Cincinnati City Council

Ed. note: Tales from the Trail is a column that will take you behind the scenes of politics to see some of the funny, and sometimes outright bizarre things that happen on the campaign trail, based on Howard Wilkinson's recollections of 43 years of covering politics. 

Charles P. Taft II – better known to generations of Cincinnati voters as "Charlie" – is a Cincinnati politician I never knew; he passed away in 1983, the year after I arrived in Cincinnati as an Enquirer reporter. I was one of two Enquirer reporters assigned to write his obituary. 

Pixabay

In an emergency, when seconds count, three and a half hours can feel like an eternity. On July 18, 2017 that's the amount of time Cincinnati's 911 system was down. It was a record failure for the city's emergency system but it wasn't the first.

Howard Wilkinson / WVXU

Cincinnati Council voted 6-3 Wednesday to allow a major expansion project at Cincinnati Children's Hospital Medical Center to go forward, despite the continuing objections of many Avondale residents who say they will feel the impact of construction.

City of Cincinnati

A deeply-divided Cincinnati City Council committee will allow the full 9-member council to decide the fate of a proposed $650 million expansion of Children's Hospital Medical Center in Avondale.

City of Cincinnati

Cincinnati City Council met Wednesday but couldn't act on legislative items because three members were absent.  

It takes seven votes to suspend a rule needed to pass most ordinances. With three members missing, there were only six votes.  

Bill Rinehart / WVXU

A Cincinnati Council committee did not vote Monday night on a plan that would turn over day to day operations of the Metropolitan Sewer District to a citizen board. Council members want more time.

Jim Nolan/WVXU

Cincinnati City Council strikes a compromise on human services funding, Hamilton County Clerk of Courts offers employees wage hikes and paid family leave and Ohio begins its next fiscal year with a $65 billion budget.

Bill Rinehart / WVXU

Cincinnati Council settled a dispute today over how an extra $350,000 in human services money would be spent.

Cincinnati City Council decided Wednesday to go to court to acquire the former King Records studio building in Evanston by eminent domain.

City of Cincinnati

Cincinnati City Council will vote Wednesday on three ordinances needed to allow a plan to build a new Kroger store in Downtown to move forward.

The Budget and Finance Committee met Monday and approved the measures.

Jim Nolan/WVXU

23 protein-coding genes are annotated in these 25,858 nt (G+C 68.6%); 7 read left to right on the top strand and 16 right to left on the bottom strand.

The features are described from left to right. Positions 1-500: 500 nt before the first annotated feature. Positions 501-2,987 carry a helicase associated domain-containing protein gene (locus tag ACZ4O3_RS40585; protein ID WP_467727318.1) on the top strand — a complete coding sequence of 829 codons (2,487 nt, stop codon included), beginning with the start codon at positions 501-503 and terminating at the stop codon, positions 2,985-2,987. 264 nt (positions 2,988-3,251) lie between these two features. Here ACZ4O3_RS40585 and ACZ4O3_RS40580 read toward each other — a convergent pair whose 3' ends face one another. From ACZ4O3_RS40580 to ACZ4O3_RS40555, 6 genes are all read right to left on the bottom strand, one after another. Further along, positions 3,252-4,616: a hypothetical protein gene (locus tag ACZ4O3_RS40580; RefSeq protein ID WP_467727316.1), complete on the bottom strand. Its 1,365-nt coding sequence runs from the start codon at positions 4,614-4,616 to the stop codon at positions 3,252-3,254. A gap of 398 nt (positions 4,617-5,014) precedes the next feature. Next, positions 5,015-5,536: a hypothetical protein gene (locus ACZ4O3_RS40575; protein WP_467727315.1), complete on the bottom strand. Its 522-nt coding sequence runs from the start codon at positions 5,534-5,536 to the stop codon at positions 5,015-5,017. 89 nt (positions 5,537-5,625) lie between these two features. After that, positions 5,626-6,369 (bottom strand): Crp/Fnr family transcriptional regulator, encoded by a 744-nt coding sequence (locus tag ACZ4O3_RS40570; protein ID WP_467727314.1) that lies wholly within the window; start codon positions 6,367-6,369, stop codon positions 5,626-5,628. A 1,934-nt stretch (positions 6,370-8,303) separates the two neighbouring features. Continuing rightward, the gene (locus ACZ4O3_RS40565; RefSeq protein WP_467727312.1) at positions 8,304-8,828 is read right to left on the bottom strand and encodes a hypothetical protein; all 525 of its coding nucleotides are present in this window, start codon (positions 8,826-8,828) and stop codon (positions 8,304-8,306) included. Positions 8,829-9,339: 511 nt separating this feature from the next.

President Trump was in Cincinnati Wednesday for a speech on rebuilding America's waterways. The Kroger Company announced plans to build a mixed-use project downtown, which will include the first grocery store the company has had downtown since 1969. And Cincinnati City Council looks at the city's budget and funding for the second year of the streetcar. 

John Cranley
Howard Wilkinson / WVXU

Cincinnati Mayor John Cranley rolled out his version of the $1.6 billion all-funds city budget Thursday afternoon, one in which he restored about $3 million in cuts that were in the budget proposal of City Manager Harry Black.

It is, Cranley said, a structurally balanced budget that plugs a $26 million deficit for this year.

Cincinnati city council members made it clear Monday that they don't much care for City Manager Harry Black's idea of plugging part of a budget hole with a parking ticket increase.

Black's proposed budget would increase parking tickets from $45 to $60.

City of Cincinnati

The Cincinnati city solicitor has issued a legal opinion reminding council members to be careful not to violate the Ohio Open Meetings Act.

The memo from Paula Boggs Muething addresses three recent meetings that caused some concern about notifying citizens of public meeting.

The repercussions of the city of Cincinnati declaring itself a "sanctuary city" have spread like kudzu on a Georgia highway.

We've had Sean Spicer, the White House press secretary, standing at the lectern in the White House briefing room specifically singling out Cincinnati as one of those cities that could lose federal funding because of its policy toward immigrants, without distinction between those here legally or illegally.

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